An Ohio federal judge ordered the U.S. Air Force to stop discharging members requesting religious exemptions from its COVID-19 vaccine mandate.
Many Air Force service members indicated they submitted requests for religious exemptions from the mandatory COVID-19 vaccination. They noted that Air Force chaplains had confirmed they held sincere religious beliefs. Despite that, the military branch either denied their exemption requests or did not act on them, so they asked a court to intervene.
Ohio’s Southern District Judge Matthew McFarland’s 22-page order grounded the Air Force command’s discipline process against unvaccinated members seeking exemption due to sincere religious beliefs. McFarland noted his ruling affected approximately 22,000 service members.
“As of June 6, 2022, the Air Force had received 9,062 religious accommodation requests, granting 86 of those requests while denying 6,343 requests,” noted McFarland. “A quick calculation shows that the Air Force, either through initial requests or appeals, have granted approximately one percent of religious accommodation requests between September 1, 2021, when the Air Force vaccine requirement went into effect, and June 6, 2022.”
The judge seemed troubled by the low number of religious exemptions granted in light of numerous medical and administrative exemptions. He noted that even though the Air Force denies almost every religious exemption request, it granted 729 medical exemptions and 1,006 administrative exemption requests since announcing its “vax or axe” policy September 1, 2021.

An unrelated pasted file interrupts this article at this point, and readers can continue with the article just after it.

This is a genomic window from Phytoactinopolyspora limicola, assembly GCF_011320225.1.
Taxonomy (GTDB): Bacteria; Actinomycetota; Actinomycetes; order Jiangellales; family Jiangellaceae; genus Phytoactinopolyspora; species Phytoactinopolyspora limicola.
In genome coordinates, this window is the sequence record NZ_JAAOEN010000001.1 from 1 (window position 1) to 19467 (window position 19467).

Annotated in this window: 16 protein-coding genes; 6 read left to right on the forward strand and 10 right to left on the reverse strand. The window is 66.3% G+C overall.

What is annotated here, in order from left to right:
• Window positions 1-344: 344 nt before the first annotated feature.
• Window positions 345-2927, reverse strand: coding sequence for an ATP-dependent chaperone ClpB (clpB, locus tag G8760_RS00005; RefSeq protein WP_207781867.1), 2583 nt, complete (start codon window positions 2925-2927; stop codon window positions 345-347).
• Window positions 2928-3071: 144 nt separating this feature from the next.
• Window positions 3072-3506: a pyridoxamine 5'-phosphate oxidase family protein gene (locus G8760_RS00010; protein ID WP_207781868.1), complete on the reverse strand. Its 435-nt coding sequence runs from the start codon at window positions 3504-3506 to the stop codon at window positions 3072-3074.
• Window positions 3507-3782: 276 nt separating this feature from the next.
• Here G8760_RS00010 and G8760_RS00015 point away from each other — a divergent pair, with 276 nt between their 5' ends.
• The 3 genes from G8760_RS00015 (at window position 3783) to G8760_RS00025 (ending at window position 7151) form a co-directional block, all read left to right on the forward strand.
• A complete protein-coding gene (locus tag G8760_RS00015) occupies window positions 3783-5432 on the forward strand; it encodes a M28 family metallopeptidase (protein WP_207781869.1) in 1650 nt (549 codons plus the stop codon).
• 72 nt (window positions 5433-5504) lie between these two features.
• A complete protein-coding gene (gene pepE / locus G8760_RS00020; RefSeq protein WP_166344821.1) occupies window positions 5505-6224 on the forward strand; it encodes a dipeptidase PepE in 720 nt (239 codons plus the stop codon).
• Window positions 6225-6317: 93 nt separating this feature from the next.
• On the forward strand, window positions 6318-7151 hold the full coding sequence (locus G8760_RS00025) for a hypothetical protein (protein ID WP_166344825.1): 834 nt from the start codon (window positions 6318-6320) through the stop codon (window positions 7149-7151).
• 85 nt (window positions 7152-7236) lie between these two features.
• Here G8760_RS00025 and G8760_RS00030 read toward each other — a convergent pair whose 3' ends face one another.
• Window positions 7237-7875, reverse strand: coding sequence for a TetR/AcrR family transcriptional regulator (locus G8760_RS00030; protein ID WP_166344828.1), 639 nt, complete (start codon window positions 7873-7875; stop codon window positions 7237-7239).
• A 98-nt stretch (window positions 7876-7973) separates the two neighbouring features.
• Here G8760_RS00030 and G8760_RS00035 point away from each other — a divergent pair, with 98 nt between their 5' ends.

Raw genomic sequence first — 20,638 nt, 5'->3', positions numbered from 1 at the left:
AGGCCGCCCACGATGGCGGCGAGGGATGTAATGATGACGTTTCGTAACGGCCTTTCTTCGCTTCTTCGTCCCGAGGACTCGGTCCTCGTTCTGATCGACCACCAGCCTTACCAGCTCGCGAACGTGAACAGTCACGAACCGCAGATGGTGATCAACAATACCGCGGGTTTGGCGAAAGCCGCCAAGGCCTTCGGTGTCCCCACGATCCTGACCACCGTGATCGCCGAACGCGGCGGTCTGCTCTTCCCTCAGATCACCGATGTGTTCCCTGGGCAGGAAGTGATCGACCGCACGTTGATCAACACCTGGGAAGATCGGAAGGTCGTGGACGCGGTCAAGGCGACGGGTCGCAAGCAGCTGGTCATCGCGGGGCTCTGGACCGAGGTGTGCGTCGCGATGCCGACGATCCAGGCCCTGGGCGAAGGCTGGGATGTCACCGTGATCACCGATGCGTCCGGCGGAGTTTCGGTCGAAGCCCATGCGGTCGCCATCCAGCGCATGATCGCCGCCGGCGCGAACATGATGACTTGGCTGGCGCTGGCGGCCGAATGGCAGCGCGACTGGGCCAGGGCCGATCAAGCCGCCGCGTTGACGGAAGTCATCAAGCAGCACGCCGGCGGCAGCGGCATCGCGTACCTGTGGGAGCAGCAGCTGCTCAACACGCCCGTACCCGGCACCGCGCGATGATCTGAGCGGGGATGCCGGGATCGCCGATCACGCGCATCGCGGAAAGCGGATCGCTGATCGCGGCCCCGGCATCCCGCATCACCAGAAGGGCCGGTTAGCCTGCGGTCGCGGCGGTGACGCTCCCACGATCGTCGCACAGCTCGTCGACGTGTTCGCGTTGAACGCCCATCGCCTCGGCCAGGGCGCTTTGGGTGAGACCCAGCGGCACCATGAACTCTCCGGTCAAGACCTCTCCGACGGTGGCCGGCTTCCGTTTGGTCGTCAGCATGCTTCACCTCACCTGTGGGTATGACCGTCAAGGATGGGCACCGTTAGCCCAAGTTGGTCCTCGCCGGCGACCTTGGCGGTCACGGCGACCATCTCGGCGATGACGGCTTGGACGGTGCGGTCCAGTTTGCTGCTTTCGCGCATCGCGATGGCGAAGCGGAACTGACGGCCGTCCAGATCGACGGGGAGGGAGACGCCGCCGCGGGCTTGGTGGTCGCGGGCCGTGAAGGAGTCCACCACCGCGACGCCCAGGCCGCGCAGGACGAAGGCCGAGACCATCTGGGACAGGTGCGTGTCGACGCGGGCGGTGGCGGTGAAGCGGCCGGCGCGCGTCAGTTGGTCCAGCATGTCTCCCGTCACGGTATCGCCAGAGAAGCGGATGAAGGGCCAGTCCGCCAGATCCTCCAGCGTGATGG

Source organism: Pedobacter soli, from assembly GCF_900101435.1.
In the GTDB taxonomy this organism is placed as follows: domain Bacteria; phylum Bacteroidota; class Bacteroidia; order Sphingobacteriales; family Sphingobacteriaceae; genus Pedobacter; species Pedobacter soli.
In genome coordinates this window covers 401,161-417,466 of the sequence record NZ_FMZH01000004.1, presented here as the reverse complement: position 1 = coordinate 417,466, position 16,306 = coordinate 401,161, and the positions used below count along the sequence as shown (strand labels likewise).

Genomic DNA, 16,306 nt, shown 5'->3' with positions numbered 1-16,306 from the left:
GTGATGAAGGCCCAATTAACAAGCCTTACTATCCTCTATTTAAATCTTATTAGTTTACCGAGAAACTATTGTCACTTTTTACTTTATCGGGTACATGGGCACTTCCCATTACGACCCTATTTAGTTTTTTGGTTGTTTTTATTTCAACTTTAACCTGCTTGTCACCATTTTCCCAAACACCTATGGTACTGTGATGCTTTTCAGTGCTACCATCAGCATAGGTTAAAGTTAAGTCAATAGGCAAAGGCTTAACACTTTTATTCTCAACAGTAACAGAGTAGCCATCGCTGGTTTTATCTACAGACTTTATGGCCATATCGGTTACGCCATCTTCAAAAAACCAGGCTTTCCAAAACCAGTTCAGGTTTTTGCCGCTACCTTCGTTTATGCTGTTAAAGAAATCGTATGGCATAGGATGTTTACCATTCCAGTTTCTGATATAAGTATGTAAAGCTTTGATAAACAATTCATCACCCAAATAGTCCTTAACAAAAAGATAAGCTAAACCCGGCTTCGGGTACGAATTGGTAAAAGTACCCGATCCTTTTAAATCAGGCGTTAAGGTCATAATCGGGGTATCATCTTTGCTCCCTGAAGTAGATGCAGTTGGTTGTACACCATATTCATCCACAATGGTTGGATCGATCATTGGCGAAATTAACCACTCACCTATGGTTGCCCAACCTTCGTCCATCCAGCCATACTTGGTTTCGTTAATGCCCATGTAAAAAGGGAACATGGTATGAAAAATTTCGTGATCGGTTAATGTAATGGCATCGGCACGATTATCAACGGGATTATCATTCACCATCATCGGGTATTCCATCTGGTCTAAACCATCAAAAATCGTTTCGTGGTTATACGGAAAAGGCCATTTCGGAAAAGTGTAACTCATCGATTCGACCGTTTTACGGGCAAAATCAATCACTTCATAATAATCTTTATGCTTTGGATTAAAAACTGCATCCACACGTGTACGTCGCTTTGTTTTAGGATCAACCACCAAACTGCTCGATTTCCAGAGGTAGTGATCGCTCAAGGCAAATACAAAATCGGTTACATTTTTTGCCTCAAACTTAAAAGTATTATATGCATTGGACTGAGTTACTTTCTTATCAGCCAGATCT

McFarland went the extra mile for the airmen in granting a rare class action certification for the approximately 22,000 affected service members. So, instead of each Air Force member separately suing the service, all their cases are being bundled into one big class action.
After granting the request for class action certification, the Donald Trump appointee issued a two-week restraining order that prevents the Air Force from discharging members of the class.
The military branch was directed to file a legal brief with his court of no more than 10 pages with any reasons he should not issue a preliminary injunction against the continued use of the mandatory vaccination policy. Judges usually do not issue injunctions unless they believe the other party will likely prevail in their pending legal action.
That is a good sign McFarland believes the evidence will support the plaintiff’s case against the Air Force when it reaches trial.
Liberty Counsel is a religious freedom organization that has represented the Air Force plaintiffs in their lawsuit against the branch.
“This is a great decision that grants protection for the religious freedom for all Air Force personnel from Joe Biden’s unlawful COVID shot mandate,” said Liberty Counsel chairman Mat Staver in a statement. “No service member should be required to choose between service to the country and service to God.”
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